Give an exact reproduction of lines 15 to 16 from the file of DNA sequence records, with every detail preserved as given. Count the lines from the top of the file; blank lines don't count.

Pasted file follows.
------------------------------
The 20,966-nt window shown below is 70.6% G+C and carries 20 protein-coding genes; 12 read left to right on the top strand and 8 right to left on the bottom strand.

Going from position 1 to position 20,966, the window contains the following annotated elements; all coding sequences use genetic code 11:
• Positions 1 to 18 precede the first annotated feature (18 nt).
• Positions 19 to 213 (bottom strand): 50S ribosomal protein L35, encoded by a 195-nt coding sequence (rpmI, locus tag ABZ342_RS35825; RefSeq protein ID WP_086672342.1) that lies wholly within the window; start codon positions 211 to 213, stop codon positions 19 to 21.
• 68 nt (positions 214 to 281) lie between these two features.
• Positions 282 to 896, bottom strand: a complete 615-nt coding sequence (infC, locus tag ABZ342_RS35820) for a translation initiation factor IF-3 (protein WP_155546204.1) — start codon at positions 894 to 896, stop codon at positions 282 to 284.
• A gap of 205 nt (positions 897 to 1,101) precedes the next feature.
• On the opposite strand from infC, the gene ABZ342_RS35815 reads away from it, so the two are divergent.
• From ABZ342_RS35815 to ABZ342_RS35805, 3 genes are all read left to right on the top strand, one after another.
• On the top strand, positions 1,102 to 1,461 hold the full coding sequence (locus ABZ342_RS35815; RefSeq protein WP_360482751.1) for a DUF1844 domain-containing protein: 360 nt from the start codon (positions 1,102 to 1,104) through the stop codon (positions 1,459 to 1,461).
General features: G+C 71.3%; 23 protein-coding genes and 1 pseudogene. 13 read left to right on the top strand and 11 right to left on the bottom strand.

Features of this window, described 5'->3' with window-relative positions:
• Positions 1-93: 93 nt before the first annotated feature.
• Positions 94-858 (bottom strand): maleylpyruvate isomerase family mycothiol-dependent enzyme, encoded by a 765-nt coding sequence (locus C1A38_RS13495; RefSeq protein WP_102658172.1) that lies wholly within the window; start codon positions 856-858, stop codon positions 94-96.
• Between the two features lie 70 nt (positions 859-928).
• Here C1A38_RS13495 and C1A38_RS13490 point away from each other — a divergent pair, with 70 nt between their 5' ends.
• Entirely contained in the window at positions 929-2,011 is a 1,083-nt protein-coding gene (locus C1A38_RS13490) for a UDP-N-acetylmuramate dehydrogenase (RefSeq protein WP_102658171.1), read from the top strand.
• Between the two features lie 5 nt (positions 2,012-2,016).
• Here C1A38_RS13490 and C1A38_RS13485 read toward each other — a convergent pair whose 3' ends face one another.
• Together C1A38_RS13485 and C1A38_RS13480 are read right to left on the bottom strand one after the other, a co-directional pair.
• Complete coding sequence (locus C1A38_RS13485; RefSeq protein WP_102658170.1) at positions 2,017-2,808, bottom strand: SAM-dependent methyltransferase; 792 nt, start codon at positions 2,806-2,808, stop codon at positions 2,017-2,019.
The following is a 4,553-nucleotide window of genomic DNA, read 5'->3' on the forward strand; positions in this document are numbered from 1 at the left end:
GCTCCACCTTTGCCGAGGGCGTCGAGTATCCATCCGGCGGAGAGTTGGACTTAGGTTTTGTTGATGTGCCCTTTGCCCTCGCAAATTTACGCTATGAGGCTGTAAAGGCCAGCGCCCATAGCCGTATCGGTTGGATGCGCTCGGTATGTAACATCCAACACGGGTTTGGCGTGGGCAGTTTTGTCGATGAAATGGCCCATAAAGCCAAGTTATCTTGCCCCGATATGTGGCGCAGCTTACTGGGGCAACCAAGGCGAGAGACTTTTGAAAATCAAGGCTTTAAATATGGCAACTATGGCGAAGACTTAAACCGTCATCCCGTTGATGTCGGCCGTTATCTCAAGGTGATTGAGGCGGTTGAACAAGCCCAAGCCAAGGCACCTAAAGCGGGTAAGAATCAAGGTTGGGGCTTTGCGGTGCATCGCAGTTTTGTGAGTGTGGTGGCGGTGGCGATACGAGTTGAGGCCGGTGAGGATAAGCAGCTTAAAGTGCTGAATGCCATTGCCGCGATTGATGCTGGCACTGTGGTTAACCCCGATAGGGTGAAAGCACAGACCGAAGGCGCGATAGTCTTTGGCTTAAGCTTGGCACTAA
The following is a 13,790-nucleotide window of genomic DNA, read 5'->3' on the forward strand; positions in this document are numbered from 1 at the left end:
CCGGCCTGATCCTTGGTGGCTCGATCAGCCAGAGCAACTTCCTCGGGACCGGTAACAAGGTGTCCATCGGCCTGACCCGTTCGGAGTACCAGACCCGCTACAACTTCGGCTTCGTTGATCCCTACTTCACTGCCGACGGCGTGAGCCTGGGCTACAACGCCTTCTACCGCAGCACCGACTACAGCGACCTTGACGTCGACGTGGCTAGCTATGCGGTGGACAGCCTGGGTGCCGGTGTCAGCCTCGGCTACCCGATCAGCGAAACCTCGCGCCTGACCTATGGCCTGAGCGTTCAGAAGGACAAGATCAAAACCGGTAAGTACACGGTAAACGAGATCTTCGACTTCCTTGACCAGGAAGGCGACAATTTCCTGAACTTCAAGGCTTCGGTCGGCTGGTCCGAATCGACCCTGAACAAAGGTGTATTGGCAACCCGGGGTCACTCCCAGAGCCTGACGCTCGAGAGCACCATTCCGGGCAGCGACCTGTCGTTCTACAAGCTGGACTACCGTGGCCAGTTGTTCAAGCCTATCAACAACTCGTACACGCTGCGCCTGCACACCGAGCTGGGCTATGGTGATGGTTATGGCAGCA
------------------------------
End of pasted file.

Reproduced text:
• Between the two features lie 70 nt (positions 859-928).
• Here C1A38_RS13495 and C1A38_RS13490 point away from each other — a divergent pair, with 70 nt between their 5' ends.